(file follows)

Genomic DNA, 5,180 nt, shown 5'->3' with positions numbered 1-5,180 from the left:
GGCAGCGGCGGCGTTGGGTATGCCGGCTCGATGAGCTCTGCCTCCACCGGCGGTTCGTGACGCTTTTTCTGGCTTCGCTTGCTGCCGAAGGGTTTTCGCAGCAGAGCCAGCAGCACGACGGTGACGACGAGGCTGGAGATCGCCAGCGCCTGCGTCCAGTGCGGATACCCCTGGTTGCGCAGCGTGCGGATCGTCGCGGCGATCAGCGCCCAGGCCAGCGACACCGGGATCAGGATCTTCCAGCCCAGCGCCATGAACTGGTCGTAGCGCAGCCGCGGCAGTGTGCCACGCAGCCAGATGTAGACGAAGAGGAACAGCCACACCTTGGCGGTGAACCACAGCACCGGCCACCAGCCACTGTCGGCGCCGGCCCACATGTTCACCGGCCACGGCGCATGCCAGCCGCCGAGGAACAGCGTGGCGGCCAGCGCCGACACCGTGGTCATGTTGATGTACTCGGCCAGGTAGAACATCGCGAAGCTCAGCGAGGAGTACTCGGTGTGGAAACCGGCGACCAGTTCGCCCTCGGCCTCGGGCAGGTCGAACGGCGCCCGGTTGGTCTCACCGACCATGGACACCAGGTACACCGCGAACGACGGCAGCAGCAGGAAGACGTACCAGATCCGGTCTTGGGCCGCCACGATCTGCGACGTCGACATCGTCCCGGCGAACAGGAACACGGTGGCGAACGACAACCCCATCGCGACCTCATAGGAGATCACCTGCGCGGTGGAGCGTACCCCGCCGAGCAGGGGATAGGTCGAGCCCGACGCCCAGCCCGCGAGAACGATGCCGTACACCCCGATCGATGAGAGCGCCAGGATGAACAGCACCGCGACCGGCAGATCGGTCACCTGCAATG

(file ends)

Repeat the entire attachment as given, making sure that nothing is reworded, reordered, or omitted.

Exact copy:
Genomic DNA, 5,180 nt, shown 5'->3' with positions numbered 1-5,180 from the left:
GGCAGCGGCGGCGTTGGGTATGCCGGCTCGATGAGCTCTGCCTCCACCGGCGGTTCGTGACGCTTTTTCTGGCTTCGCTTGCTGCCGAAGGGTTTTCGCAGCAGAGCCAGCAGCACGACGGTGACGACGAGGCTGGAGATCGCCAGCGCCTGCGTCCAGTGCGGATACCCCTGGTTGCGCAGCGTGCGGATCGTCGCGGCGATCAGCGCCCAGGCCAGCGACACCGGGATCAGGATCTTCCAGCCCAGCGCCATGAACTGGTCGTAGCGCAGCCGCGGCAGTGTGCCACGCAGCCAGATGTAGACGAAGAGGAACAGCCACACCTTGGCGGTGAACCACAGCACCGGCCACCAGCCACTGTCGGCGCCGGCCCACATGTTCACCGGCCACGGCGCATGCCAGCCGCCGAGGAACAGCGTGGCGGCCAGCGCCGACACCGTGGTCATGTTGATGTACTCGGCCAGGTAGAACATCGCGAAGCTCAGCGAGGAGTACTCGGTGTGGAAACCGGCGACCAGTTCGCCCTCGGCCTCGGGCAGGTCGAACGGCGCCCGGTTGGTCTCACCGACCATGGACACCAGGTACACCGCGAACGACGGCAGCAGCAGGAAGACGTACCAGATCCGGTCTTGGGCCGCCACGATCTGCGACGTCGACATCGTCCCGGCGAACAGGAACACGGTGGCGAACGACAACCCCATCGCGACCTCATAGGAGATCACCTGCGCGGTGGAGCGTACCCCGCCGAGCAGGGGATAGGTCGAGCCCGACGCCCAGCCCGCGAGAACGATGCCGTACACCCCGATCGATGAGAGCGCCAGGATGAACAGCACCGCGACCGGCAGATCGGTCACCTGCAATG